Twitter reported its first quarter earnings today, and they came in under expectations: the company's haul of $595 million was less than the $607.8 million that analysts expected, and so is the $590 million to $610 million it expects to make in the current quarter. The company added 5 million users, for a total of 310 million — more than Wall Street expected, but well short of the growth that would allow it to siphon significant advertising revenue from Facebook and Google. Twitter's stock fell more than 12 percent after hours as the market confronted reality: nothing Twitter has done to improve the appeal of its core product over the last year has resonated.
Here are some things Twitter has done over the past year in an effort to become more approachable to a mainstream audience:
- Replaced CEO Dick Costolo with co-founder Jack Dorsey
- Launched Moments, a tab of Twitter highlights curated by an in-house team and aimed at new users
- Launched a television ad campaign
- Improved tools to report harassment and abuse
- Began sorting tweets in the timeline by quality rather than recency
- Replaced "favorites" with "likes"
- Allowed longer direct messages
- Added polls
- Integrated Periscope into the Twitter timeline
Individually, most of the changes Twitter has made to its core product have been welcome, if overdue. The company has not alienated the service's core users in large numbers — no small feat. And Twitter still feels as culturally relevant as ever. But collectively, changes to the product have failed to broaden the appeal of the core service, even as its rivals continue to grow.
Failing to broaden the appeal of the core service
Marketers have withheld their advertising dollars accordingly — as analyst Ben Thompson wrote, while Twitter has retained its big brand advertisers, it has failed to develop an enormous self-serve ad platform in the manner of Google and Facebook. (An example of self-serve ads would be app install ads, which have been tremendously successful at Facebook and much less so at Twitter.) It's simply not clear that Twitter is as effective at direct marketing efforts as its rivals, and its revenues have suffered accordingly.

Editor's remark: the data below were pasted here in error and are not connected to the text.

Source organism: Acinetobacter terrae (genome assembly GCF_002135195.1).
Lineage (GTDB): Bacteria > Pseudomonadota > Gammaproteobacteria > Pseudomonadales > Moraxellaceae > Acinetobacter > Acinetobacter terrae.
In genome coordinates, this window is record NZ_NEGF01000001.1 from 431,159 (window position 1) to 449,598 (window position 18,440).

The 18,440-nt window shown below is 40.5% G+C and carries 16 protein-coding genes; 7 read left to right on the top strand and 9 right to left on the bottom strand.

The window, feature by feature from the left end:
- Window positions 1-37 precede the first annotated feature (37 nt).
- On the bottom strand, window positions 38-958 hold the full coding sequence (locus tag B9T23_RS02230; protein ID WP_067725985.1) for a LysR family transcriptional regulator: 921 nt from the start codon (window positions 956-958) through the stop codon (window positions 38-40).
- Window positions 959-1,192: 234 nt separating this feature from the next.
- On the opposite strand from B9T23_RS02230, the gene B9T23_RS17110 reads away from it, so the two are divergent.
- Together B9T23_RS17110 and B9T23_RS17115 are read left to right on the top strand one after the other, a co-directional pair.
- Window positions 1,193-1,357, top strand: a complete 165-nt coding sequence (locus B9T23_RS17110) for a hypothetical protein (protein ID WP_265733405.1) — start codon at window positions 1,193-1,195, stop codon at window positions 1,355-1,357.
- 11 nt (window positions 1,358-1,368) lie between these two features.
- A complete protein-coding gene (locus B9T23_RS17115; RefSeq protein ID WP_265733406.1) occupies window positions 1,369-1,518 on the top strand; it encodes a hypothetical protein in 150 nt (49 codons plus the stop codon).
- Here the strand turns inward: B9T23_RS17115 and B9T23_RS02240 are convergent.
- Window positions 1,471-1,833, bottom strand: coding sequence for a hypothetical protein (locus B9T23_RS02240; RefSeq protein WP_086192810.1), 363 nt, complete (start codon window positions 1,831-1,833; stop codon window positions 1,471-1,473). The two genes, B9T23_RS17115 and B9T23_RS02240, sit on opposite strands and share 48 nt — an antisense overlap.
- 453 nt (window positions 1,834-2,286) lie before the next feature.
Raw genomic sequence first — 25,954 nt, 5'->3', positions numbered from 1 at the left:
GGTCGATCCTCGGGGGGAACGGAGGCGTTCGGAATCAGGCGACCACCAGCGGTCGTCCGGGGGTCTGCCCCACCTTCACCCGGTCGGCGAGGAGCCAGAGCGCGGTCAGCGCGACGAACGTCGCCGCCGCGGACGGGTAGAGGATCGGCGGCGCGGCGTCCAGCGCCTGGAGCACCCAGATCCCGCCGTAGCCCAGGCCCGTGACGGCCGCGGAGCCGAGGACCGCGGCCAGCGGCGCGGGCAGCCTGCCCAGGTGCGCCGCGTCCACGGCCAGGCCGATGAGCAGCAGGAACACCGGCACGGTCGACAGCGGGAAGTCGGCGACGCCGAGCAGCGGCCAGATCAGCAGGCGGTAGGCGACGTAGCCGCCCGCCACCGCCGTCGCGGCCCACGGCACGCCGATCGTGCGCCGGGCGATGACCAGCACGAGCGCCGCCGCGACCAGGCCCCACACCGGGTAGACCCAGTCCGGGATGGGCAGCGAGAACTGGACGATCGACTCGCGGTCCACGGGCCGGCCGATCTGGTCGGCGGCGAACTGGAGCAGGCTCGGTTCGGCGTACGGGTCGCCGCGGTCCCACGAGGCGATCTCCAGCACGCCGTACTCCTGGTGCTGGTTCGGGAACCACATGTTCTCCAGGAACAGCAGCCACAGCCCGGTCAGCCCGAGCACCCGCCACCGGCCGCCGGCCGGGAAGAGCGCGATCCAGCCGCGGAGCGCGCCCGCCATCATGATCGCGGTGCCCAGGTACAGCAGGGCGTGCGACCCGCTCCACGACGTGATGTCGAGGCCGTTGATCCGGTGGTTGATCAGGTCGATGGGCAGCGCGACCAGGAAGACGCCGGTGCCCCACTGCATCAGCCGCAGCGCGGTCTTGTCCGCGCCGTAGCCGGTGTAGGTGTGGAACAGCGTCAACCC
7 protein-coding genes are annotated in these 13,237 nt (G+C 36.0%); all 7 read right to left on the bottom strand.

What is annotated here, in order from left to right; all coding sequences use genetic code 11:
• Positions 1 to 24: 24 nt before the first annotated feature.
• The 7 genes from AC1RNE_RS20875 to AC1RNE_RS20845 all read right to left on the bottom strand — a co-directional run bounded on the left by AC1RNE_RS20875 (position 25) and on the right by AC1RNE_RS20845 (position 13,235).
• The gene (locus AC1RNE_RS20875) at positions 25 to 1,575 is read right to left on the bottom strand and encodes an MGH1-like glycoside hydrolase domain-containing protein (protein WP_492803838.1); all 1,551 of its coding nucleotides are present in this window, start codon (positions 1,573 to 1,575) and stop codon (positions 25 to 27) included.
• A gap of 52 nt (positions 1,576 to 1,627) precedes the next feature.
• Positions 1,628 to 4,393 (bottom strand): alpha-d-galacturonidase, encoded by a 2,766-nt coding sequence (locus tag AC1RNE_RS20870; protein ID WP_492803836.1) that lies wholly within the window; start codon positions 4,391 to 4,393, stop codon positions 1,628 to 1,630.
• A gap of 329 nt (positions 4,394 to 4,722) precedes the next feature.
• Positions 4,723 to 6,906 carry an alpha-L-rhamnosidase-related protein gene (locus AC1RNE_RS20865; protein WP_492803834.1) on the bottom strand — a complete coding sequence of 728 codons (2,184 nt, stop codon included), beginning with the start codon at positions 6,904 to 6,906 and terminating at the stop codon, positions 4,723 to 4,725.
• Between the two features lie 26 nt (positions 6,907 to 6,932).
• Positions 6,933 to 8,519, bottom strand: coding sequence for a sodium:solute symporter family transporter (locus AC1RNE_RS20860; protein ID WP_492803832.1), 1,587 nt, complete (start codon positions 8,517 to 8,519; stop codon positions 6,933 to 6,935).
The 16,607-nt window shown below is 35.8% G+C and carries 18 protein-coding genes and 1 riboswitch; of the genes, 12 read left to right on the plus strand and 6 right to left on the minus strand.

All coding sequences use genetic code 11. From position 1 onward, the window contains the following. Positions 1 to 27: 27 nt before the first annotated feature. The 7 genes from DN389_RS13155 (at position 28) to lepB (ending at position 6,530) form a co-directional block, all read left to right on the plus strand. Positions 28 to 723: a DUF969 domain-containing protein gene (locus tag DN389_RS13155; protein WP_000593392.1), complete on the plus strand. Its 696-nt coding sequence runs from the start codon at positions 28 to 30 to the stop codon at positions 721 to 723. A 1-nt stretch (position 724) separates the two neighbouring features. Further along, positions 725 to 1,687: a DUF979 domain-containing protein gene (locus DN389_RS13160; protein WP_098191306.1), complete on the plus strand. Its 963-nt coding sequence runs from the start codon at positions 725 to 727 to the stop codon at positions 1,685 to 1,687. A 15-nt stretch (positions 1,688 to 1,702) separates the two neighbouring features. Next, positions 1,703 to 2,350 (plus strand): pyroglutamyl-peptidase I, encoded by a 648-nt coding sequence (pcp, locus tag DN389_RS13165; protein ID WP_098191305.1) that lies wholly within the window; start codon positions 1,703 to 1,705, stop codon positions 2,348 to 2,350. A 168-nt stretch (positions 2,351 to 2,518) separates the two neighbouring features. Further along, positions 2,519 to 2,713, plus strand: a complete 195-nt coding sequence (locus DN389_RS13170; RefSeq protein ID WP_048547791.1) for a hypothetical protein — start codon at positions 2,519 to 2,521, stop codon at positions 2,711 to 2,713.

Twitter's response last quarter, which it reiterated constantly in its earnings call today, is that its focus is on live events. The company repeatedly touted the power of its live-streaming app, Periscope, and the value of video advertising around those events. But it is no longer alone in live — after years of false starts, Facebook has invested heavily in live video over the past eight months.
In some cases, Facebook simply copied successful aspects of Periscope. But it has also been savvy in diverting the attention of celebrities and the media from Twitter, offering them cash to participate and a larger audience for their videos. (Facebook videos also don't disappear after 24 hours, as they do on Periscope — a crucial differentiator for publishers and individuals who are hoping to reach the biggest possible audience.) And Facebook boldly put video front and center in its flagship app, with frequent prompts for users to try live video. Twitter, by contrast, keeps Periscope as a separate brand, and has moved relatively slowly in integrating it with the main app. (It's a year later, and you still can't start a live broadcast from inside the Twitter app.)
Twitter's earnings call, as it appeared in my Safari browser today
Asked about Facebook today, Dorsey was casually dismissive. "We've been doing live for 10 years, and we believe we have a leadership potential in it," Dorsey said, before catching himself. "A leadership position in it." The slip was telling. When it acquired Periscope, Twitter really did have a leadership position in live video. But Facebook moved faster, and with characteristic aggression, and now it threatens to leave Twitter's efforts around video permanently sidelined. Today Periscope still has potential, but it's increasingly hard to argue that it's the leader in either audience or product experience.
On June 11th, it will be one year since Costolo left his CEO post and Dorsey returned, promising radical change. And Twitter today indeed looks different than it did a year ago. But it remains unprofitable, its user numbers are flat, and its chief rival, Facebook, is looting it for parts (and executives). For a long time pundits have called for product changes to fix Twitter. But after a year of changes, it's time to acknowledge that Twitter's problems are much larger.